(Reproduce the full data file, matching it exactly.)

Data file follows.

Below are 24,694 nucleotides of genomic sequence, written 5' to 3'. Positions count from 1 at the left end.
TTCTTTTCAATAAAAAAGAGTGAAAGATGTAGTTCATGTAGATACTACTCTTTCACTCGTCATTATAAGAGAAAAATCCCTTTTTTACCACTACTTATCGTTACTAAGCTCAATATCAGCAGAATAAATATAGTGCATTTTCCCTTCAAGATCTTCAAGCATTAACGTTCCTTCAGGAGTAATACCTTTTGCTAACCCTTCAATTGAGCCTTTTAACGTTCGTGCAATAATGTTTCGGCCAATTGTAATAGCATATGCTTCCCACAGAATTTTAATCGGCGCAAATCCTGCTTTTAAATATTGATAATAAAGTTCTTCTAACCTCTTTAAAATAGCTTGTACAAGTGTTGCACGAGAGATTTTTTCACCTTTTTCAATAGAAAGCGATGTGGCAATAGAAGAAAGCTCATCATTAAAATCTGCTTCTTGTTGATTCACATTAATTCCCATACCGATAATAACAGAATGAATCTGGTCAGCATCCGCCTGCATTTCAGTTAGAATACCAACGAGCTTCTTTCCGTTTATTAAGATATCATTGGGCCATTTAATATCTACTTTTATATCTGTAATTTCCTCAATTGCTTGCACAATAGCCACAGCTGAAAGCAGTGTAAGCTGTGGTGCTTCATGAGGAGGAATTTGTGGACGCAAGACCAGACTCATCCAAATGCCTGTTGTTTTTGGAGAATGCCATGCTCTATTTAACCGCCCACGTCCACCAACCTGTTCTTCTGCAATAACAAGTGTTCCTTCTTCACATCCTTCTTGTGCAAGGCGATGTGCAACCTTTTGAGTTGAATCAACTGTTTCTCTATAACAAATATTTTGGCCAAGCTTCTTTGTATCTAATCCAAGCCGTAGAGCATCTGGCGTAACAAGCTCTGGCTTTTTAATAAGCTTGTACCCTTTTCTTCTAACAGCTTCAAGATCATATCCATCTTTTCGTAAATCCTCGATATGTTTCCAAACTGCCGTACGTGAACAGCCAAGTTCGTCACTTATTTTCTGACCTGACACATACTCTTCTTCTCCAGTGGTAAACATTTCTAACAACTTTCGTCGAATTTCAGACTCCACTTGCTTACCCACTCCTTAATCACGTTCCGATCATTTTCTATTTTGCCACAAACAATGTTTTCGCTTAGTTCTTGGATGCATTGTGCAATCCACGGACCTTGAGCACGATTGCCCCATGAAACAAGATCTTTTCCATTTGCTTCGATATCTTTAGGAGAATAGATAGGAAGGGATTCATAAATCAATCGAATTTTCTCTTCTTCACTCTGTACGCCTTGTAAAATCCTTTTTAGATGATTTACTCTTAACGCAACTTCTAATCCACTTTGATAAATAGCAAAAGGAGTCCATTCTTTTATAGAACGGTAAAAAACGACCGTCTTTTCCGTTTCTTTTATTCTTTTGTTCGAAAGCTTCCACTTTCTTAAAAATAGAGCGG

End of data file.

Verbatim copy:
Below are 24,694 nucleotides of genomic sequence, written 5' to 3'. Positions count from 1 at the left end.
TTCTTTTCAATAAAAAAGAGTGAAAGATGTAGTTCATGTAGATACTACTCTTTCACTCGTCATTATAAGAGAAAAATCCCTTTTTTACCACTACTTATCGTTACTAAGCTCAATATCAGCAGAATAAATATAGTGCATTTTCCCTTCAAGATCTTCAAGCATTAACGTTCCTTCAGGAGTAATACCTTTTGCTAACCCTTCAATTGAGCCTTTTAACGTTCGTGCAATAATGTTTCGGCCAATTGTAATAGCATATGCTTCCCACAGAATTTTAATCGGCGCAAATCCTGCTTTTAAATATTGATAATAAAGTTCTTCTAACCTCTTTAAAATAGCTTGTACAAGTGTTGCACGAGAGATTTTTTCACCTTTTTCAATAGAAAGCGATGTGGCAATAGAAGAAAGCTCATCATTAAAATCTGCTTCTTGTTGATTCACATTAATTCCCATACCGATAATAACAGAATGAATCTGGTCAGCATCCGCCTGCATTTCAGTTAGAATACCAACGAGCTTCTTTCCGTTTATTAAGATATCATTGGGCCATTTAATATCTACTTTTATATCTGTAATTTCCTCAATTGCTTGCACAATAGCCACAGCTGAAAGCAGTGTAAGCTGTGGTGCTTCATGAGGAGGAATTTGTGGACGCAAGACCAGACTCATCCAAATGCCTGTTGTTTTTGGAGAATGCCATGCTCTATTTAACCGCCCACGTCCACCAACCTGTTCTTCTGCAATAACAAGTGTTCCTTCTTCACATCCTTCTTGTGCAAGGCGATGTGCAACCTTTTGAGTTGAATCAACTGTTTCTCTATAACAAATATTTTGGCCAAGCTTCTTTGTATCTAATCCAAGCCGTAGAGCATCTGGCGTAACAAGCTCTGGCTTTTTAATAAGCTTGTACCCTTTTCTTCTAACAGCTTCAAGATCATATCCATCTTTTCGTAAATCCTCGATATGTTTCCAAACTGCCGTACGTGAACAGCCAAGTTCGTCACTTATTTTCTGACCTGACACATACTCTTCTTCTCCAGTGGTAAACATTTCTAACAACTTTCGTCGAATTTCAGACTCCACTTGCTTACCCACTCCTTAATCACGTTCCGATCATTTTCTATTTTGCCACAAACAATGTTTTCGCTTAGTTCTTGGATGCATTGTGCAATCCACGGACCTTGAGCACGATTGCCCCATGAAACAAGATCTTTTCCATTTGCTTCGATATCTTTAGGAGAATAGATAGGAAGGGATTCATAAATCAATCGAATTTTCTCTTCTTCACTCTGTACGCCTTGTAAAATCCTTTTTAGATGATTTACTCTTAACGCAACTTCTAATCCACTTTGATAAATAGCAAAAGGAGTCCATTCTTTTATAGAACGGTAAAAAACGACCGTCTTTTCCGTTTCTTTTATTCTTTTGTTCGAAAGCTTCCACTTTCTTAAAAATAGAGCGG